The black earth turns green –Carlos Santana
HAVANA TIMES — The Star-Spangled Banner was finally raised at Havana’s Malecon ocean drive, against the blue disk of the sea and beneath a tropical sun that beat down on the glass-enclosed building on Calzada and L streets. A few weeks earlier, the Cuban flag had been raised in Washington, D.C., before a mansion not too far from the White House, a house first inhabited by a man surnamed Cespedes.
On August 14, several generations of Cubans, members of the émigré community and US citizens, were able to confirm that, among other things, politics is the art of making the impossible possible. Following eighteen months of secret negotiations with the Vatican and Canadians as backdrop, as well as several bilateral meetings at the US capital and Havana, it seems as though the knots of the Cold War are finally being untied. It is without a doubt a historical event, a time to address the points of agreement and the conflicting interpretations and points of view, a kind of political Rashomon on both shores of the Strait of Florida.
To begin with, Cuba looks on the normalization process as an acknowledgement of legitimacy on behalf of its interlocutor. Against all odds, and proving the predictions of a renowned Pulitzer winner and the enthusiastic supporters of the domino theory wrong, the Cuban government stood its ground and survived the fall of the gods. Since then, it has been adjusting its economic policies through a gradual and perhaps not sufficiently broad reform process which has nonetheless brought about a different reality.
In a brief span of time, it has implemented a series of changes and adopted a number of mechanisms it had long vilified, such as the free market and private initiative. It has also impelled two novel political initiatives: first, a migratory reform that grants Cubans the right to travel freely (regardless of whether the receiving country is willing to grant them entry visas or not) and, second, broader access to the Internet through Wi-Fi hot spots at more than thirty locations around the country, including such non-globalized places as Sancti Spiritus, Bayamo, Las Tunas and the Isle of Youth.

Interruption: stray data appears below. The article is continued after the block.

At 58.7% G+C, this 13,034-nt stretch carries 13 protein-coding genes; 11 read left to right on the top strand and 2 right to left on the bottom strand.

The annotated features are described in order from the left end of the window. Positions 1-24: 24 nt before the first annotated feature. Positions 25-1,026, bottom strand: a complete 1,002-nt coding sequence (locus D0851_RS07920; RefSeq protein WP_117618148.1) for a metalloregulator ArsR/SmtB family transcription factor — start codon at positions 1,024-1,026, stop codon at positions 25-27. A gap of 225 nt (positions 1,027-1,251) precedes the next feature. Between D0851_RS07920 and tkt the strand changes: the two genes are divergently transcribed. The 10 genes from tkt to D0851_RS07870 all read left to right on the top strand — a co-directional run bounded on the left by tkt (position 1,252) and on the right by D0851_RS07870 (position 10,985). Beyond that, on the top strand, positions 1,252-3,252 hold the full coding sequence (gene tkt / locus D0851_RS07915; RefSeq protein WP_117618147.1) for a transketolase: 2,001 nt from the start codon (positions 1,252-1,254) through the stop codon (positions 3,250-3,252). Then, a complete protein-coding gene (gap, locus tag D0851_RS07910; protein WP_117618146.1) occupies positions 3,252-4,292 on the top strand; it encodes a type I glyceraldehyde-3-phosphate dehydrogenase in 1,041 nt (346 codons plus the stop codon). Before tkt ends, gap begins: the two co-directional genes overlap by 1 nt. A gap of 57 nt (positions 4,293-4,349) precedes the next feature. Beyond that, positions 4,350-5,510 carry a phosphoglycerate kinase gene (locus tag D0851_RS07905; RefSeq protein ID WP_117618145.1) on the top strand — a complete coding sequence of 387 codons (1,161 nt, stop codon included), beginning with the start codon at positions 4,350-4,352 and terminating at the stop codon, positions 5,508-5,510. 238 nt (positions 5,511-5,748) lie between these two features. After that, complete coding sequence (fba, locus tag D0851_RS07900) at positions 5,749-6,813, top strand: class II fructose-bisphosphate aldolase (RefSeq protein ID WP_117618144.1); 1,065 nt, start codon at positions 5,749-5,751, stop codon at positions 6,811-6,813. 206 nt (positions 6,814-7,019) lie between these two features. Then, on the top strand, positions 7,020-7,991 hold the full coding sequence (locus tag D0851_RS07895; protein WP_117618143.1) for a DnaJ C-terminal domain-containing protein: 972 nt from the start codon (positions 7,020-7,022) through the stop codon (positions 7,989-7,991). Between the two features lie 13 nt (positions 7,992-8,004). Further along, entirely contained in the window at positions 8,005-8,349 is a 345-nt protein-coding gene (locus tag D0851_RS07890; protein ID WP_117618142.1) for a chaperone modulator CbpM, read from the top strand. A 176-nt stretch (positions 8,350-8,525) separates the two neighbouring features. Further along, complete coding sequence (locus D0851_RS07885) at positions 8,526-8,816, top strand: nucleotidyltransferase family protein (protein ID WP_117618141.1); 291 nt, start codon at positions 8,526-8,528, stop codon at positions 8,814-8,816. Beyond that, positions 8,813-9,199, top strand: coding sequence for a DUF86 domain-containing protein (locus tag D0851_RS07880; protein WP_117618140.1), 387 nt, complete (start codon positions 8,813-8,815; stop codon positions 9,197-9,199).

In Latin America, the isolation of Cuba is a thing of the past, at a time when left-wing governments, and even US sympathizers, are standing up to the northern giant to demand change – one of the most frequently repeated words, to be sure, during Obama’s presidential campaign.
The United States, on the other hand, perceives this rapprochement as a means of spreading allegedly universal values and ideas, on the assumption that Cuba’s current political system is undemocratic – part of a policy of engagement from which they do not expect immediate results but hope to see transformations in the mid to long term, as the island’s leadership begins to recede by dint of a pure, biological imperative.
Among both players, the first wave of Cuban émigrés (or what remains of them), and clones like Marco Rubio and sectors of the dissident movement agree with the Cuban government (in their own way) as regards the issue of legitimacy, and, for this reason, attack the Obama administration, vesting its Cuba policy with epithets that go from “shameful” to “betrayal,” a rather stable term in the imaginary of those who left Cuba long ago.